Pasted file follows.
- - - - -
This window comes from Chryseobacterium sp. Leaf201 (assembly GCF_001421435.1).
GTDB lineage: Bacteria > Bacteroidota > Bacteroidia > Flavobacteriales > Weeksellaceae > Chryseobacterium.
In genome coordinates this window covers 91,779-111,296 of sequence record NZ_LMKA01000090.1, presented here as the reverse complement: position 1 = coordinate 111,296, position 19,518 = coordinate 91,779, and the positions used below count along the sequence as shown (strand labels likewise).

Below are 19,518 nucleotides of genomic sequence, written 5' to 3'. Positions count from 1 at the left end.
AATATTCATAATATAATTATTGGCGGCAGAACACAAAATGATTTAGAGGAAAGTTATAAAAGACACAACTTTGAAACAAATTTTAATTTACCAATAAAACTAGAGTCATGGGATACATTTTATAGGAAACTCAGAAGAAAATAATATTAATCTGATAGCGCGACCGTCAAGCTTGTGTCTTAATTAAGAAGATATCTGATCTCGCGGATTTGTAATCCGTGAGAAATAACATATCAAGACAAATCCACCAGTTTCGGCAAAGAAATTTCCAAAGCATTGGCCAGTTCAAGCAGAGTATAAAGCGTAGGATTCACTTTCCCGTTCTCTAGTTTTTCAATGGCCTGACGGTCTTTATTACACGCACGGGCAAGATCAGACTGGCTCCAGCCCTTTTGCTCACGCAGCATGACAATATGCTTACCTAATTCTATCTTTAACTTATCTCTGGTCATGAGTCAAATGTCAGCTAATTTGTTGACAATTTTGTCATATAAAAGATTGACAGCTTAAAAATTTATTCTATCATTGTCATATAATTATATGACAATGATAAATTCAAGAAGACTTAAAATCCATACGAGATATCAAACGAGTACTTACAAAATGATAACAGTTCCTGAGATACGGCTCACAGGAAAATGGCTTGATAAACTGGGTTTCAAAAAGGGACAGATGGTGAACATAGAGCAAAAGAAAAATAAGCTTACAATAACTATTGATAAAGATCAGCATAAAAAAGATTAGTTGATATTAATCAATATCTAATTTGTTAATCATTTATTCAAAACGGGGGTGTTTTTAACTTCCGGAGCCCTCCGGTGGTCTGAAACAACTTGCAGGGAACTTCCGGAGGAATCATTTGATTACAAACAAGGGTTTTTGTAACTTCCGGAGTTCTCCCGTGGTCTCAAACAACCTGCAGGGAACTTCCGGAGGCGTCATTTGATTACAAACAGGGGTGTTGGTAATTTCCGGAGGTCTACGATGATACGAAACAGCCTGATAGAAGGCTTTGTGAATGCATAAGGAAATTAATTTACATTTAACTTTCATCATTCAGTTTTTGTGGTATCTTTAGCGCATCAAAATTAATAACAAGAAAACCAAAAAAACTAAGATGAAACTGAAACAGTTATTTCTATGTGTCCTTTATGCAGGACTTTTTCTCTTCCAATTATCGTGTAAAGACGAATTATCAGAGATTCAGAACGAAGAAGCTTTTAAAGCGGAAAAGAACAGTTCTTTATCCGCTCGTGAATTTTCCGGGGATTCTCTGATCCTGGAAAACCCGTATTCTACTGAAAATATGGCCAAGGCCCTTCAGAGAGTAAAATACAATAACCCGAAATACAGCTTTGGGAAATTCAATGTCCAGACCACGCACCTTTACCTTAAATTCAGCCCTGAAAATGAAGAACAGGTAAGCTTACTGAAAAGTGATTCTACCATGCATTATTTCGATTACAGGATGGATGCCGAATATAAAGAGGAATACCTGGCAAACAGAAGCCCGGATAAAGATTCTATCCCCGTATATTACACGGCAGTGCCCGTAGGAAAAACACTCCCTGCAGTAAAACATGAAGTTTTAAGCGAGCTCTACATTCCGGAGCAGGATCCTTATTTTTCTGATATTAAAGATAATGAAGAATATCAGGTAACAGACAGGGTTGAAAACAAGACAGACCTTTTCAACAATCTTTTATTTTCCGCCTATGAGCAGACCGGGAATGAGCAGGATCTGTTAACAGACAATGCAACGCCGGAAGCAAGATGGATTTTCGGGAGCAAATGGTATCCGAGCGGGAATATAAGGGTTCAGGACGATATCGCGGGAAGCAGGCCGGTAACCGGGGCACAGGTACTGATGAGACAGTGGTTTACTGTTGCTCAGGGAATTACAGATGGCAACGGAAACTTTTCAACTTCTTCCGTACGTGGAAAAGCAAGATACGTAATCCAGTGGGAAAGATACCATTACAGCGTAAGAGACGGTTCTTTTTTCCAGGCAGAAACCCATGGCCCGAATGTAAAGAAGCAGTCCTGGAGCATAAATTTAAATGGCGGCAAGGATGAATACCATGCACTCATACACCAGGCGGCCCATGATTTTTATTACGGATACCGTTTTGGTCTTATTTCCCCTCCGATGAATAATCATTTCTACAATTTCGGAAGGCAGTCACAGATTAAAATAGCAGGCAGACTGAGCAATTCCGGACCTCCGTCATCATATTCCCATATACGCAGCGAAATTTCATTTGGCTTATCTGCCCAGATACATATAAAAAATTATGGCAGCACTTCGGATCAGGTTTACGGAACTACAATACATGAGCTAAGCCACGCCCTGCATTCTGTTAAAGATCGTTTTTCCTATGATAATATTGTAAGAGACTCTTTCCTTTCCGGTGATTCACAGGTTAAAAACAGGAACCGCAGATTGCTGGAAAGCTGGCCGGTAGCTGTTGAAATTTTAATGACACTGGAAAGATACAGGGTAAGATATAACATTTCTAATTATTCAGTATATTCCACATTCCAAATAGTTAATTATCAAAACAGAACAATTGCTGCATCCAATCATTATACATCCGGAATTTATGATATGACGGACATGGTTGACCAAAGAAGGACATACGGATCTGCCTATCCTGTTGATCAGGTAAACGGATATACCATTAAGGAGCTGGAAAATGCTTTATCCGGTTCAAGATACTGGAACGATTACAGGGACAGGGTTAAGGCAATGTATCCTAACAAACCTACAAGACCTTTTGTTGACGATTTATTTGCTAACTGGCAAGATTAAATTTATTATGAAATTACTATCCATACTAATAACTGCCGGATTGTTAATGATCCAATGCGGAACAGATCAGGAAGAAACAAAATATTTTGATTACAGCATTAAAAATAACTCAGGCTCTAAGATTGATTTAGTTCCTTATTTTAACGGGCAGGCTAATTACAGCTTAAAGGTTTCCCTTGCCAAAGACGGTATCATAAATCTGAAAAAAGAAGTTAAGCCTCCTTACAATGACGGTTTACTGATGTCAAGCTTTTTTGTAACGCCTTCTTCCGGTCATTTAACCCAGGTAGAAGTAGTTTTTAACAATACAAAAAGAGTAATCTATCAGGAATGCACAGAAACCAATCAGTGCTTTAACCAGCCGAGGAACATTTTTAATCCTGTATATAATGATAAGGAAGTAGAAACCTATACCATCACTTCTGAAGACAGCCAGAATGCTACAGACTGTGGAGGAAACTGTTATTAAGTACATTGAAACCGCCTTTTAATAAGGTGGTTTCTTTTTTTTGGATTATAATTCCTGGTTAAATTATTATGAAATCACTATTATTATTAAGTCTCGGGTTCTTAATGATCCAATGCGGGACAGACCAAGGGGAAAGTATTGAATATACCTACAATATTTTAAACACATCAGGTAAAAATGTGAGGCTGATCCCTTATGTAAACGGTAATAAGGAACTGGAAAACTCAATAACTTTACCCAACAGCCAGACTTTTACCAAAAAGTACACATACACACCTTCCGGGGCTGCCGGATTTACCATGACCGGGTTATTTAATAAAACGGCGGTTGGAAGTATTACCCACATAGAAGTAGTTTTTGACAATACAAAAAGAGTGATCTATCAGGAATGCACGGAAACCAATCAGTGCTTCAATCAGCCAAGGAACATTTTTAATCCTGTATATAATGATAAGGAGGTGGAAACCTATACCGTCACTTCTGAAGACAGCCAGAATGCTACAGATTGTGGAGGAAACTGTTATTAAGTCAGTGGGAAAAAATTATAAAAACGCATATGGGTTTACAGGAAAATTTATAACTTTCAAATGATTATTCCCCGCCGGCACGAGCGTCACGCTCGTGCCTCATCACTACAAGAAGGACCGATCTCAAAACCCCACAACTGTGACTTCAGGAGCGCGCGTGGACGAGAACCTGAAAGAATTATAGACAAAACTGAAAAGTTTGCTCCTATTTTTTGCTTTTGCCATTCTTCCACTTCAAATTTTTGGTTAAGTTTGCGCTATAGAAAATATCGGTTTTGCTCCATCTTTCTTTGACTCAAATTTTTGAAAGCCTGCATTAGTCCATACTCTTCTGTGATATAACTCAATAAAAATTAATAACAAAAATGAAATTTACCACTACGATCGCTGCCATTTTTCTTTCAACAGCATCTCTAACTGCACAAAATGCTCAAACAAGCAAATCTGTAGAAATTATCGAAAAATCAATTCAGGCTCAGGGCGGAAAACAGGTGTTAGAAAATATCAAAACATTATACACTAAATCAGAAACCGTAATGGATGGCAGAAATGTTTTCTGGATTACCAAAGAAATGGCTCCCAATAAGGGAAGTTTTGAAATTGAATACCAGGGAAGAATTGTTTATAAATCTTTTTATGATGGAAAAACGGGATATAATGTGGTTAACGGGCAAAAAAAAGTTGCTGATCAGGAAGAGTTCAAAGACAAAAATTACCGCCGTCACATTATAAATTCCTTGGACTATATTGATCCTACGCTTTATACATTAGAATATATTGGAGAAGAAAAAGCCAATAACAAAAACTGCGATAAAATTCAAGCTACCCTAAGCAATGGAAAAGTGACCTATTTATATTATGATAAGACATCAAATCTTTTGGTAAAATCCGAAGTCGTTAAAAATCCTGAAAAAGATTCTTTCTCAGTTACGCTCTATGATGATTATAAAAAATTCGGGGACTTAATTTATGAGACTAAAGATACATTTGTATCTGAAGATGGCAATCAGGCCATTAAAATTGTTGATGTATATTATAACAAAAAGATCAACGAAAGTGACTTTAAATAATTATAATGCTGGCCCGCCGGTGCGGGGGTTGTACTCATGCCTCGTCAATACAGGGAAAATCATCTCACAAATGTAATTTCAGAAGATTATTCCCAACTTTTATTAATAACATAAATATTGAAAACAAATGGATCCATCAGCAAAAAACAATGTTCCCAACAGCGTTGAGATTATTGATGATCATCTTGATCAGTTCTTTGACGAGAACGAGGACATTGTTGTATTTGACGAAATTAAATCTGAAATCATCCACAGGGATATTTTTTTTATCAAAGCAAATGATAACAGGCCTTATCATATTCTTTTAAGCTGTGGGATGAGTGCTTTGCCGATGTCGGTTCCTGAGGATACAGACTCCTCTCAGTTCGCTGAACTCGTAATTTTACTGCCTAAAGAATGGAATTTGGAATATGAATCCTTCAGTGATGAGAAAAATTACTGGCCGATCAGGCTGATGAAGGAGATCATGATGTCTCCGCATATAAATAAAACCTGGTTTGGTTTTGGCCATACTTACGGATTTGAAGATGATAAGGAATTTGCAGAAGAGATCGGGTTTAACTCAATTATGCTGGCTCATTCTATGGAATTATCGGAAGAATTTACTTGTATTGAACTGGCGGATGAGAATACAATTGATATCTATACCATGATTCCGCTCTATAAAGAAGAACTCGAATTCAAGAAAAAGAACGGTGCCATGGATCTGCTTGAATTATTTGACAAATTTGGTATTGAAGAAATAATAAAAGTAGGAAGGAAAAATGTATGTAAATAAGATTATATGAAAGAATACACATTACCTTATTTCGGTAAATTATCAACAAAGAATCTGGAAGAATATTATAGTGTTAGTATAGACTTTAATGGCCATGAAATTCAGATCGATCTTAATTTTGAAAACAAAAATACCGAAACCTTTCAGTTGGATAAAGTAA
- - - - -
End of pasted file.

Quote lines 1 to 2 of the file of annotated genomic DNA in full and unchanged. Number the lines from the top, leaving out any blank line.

This window comes from Chryseobacterium sp. Leaf201 (assembly GCF_001421435.1).
GTDB lineage: Bacteria > Bacteroidota > Bacteroidia > Flavobacteriales > Weeksellaceae > Chryseobacterium.